The road to better patient care

The Francis report (The Mid Staffordshire NHS Foundation Trust Public Inquiry, 2013) published earlier this year emphasised the need for a cultural change within the NHS. Highlighting the failure of the Mid Stafforshire NHS Foundation Trust to detect poor quality care and to ensure that its services met the standards that the public expects, the 3-volume, 1782-page report called for a patient-centred culture, which has a commitment to serve and protect patients.

Though the Francis report focused on a single NHS Trust, its recommendation for the need of a structure of fundamental standards, which identify the basic principles of care a patient can expect, and stronger healthcare leadership, are applicable to the NHS as a whole.

The provision of safe and effective care often starts with the paramedic, and so it is imperative that the highest quality services possible are delivered. As a profession that is rapidly taking on increasing responsibilities within the NHS, the paramedic profession has to ensure it is able to keep up with its broadening demands. One of the ways it can ensure this is done is by getting the simple things right. The importance of thorough patient assessment and accurate history taking cannot be undervalued, as it is this that informs the clinician of the appropriate action and treatment to carry out. This issue of the Journal of Paramedic Practice goes back to basics by exploring the fundamentals of paramedicine that are often overlooked, with articles on integrated care, patient assessment and history taking.

In response to the Francis report, Health Secretary Jeremy Hunt has announced a new £260 million fund for hospitals (Department of Health, 2013) that will be put towards increasing the use of technology for patient records. Outdated paper- based systems for patient notes will be replaced by computer systems, making history taking and prescribing easier. This marks a critical step in the NHS’ plan to go digital by 2018. Organisations such as St Helens and Knowlsley NHS Trust have had their patient records accessible online for health professionals to access when needed, while at New Queen Elizabeth Hospital in Birmingham, an online ‘portal’ allows patients to view and update their own medical records so that health professionals can get instant real-time updates should they need them.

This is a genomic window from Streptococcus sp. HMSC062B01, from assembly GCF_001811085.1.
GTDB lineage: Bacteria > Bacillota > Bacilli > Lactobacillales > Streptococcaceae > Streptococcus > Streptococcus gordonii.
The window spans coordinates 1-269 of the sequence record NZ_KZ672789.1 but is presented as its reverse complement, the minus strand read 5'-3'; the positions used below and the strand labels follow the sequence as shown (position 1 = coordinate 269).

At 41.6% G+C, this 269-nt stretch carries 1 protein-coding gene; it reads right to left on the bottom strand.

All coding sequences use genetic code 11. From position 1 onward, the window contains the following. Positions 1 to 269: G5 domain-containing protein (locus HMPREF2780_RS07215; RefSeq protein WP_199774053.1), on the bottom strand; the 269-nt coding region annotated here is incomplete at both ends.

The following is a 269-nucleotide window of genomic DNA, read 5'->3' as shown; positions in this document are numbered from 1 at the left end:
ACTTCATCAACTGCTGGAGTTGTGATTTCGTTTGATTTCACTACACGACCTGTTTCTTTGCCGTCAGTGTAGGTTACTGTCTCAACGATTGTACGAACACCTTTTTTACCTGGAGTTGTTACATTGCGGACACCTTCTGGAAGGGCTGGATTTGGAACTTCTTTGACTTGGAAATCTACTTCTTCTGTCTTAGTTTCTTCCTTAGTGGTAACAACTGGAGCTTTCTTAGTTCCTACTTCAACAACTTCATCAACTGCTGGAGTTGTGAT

History taking forms a notable part of the paramedic’s overall patient assessment, and so the ability to have more accurate details on a patient as a result of up-to-date technology systems means that better and faster care can be delivered. Not only this, but it will mean transferal to specialist departments will also be easier due to the ability to send patient records electronically.

If a truly patient-centred culture within the NHS is to be made a reality, the needs of the patient have to be properly understood and assessed. Getting the basics right is surely a step in the right direction.

References:

Department of Health (2013) £269 million invested in patient safety plans. Available at: https://www.gov.uk/government/news/260- million-invested-in-patient-safety-plans (accessed 30 May 2013)

The Mid Staffordshire NHS Foundation Trust Public Inquiry (2013) Report of the of the Mid Staffordshire NHS Foundation Trust Public Inquiry. Chaired by Robert Francis QC. 3 vols. The Stationery Office, London

Taken from Journal of Paramedic Practice, published 10 June 2013.

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